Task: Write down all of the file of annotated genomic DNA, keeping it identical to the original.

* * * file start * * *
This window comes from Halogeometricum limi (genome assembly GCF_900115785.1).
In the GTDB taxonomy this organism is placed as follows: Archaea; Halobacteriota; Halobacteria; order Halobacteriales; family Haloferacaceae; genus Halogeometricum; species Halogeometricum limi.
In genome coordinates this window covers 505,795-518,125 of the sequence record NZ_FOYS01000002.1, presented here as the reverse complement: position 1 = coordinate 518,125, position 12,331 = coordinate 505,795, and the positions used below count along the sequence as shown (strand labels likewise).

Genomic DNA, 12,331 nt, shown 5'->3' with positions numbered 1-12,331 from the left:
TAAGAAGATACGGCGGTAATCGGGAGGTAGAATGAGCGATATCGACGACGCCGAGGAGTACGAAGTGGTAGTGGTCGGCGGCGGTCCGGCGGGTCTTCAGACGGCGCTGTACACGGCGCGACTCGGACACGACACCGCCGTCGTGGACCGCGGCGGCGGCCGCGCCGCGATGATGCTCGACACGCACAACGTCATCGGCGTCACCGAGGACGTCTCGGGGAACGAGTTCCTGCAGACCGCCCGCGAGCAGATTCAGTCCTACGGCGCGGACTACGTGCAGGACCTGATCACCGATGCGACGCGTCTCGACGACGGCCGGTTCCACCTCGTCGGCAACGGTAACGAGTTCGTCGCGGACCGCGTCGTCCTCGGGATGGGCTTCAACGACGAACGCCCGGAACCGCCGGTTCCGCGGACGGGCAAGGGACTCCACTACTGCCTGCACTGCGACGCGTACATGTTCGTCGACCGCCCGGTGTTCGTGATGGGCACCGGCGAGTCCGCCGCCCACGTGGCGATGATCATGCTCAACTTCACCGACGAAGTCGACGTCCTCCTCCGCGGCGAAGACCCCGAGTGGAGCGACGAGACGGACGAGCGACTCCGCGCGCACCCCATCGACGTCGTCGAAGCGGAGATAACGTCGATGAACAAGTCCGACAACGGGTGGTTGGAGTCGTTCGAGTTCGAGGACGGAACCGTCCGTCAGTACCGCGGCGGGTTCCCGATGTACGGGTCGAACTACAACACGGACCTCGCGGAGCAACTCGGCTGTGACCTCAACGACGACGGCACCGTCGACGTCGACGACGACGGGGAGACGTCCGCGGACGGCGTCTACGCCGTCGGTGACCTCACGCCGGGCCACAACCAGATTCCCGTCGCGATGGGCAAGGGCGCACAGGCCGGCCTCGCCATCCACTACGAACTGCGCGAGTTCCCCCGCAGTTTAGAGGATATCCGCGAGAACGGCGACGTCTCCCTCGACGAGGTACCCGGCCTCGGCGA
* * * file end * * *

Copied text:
This window comes from Halogeometricum limi (genome assembly GCF_900115785.1).
In the GTDB taxonomy this organism is placed as follows: Archaea; Halobacteriota; Halobacteria; order Halobacteriales; family Haloferacaceae; genus Halogeometricum; species Halogeometricum limi.
In genome coordinates this window covers 505,795-518,125 of the sequence record NZ_FOYS01000002.1, presented here as the reverse complement: position 1 = coordinate 518,125, position 12,331 = coordinate 505,795, and the positions used below count along the sequence as shown (strand labels likewise).

Genomic DNA, 12,331 nt, shown 5'->3' with positions numbered 1-12,331 from the left:
TAAGAAGATACGGCGGTAATCGGGAGGTAGAATGAGCGATATCGACGACGCCGAGGAGTACGAAGTGGTAGTGGTCGGCGGCGGTCCGGCGGGTCTTCAGACGGCGCTGTACACGGCGCGACTCGGACACGACACCGCCGTCGTGGACCGCGGCGGCGGCCGCGCCGCGATGATGCTCGACACGCACAACGTCATCGGCGTCACCGAGGACGTCTCGGGGAACGAGTTCCTGCAGACCGCCCGCGAGCAGATTCAGTCCTACGGCGCGGACTACGTGCAGGACCTGATCACCGATGCGACGCGTCTCGACGACGGCCGGTTCCACCTCGTCGGCAACGGTAACGAGTTCGTCGCGGACCGCGTCGTCCTCGGGATGGGCTTCAACGACGAACGCCCGGAACCGCCGGTTCCGCGGACGGGCAAGGGACTCCACTACTGCCTGCACTGCGACGCGTACATGTTCGTCGACCGCCCGGTGTTCGTGATGGGCACCGGCGAGTCCGCCGCCCACGTGGCGATGATCATGCTCAACTTCACCGACGAAGTCGACGTCCTCCTCCGCGGCGAAGACCCCGAGTGGAGCGACGAGACGGACGAGCGACTCCGCGCGCACCCCATCGACGTCGTCGAAGCGGAGATAACGTCGATGAACAAGTCCGACAACGGGTGGTTGGAGTCGTTCGAGTTCGAGGACGGAACCGTCCGTCAGTACCGCGGCGGGTTCCCGATGTACGGGTCGAACTACAACACGGACCTCGCGGAGCAACTCGGCTGTGACCTCAACGACGACGGCACCGTCGACGTCGACGACGACGGGGAGACGTCCGCGGACGGCGTCTACGCCGTCGGTGACCTCACGCCGGGCCACAACCAGATTCCCGTCGCGATGGGCAAGGGCGCACAGGCCGGCCTCGCCATCCACTACGAACTGCGCGAGTTCCCCCGCAGTTTAGAGGATATCCGCGAGAACGGCGACGTCTCCCTCGACGAGGTACCCGGCCTCGGCGA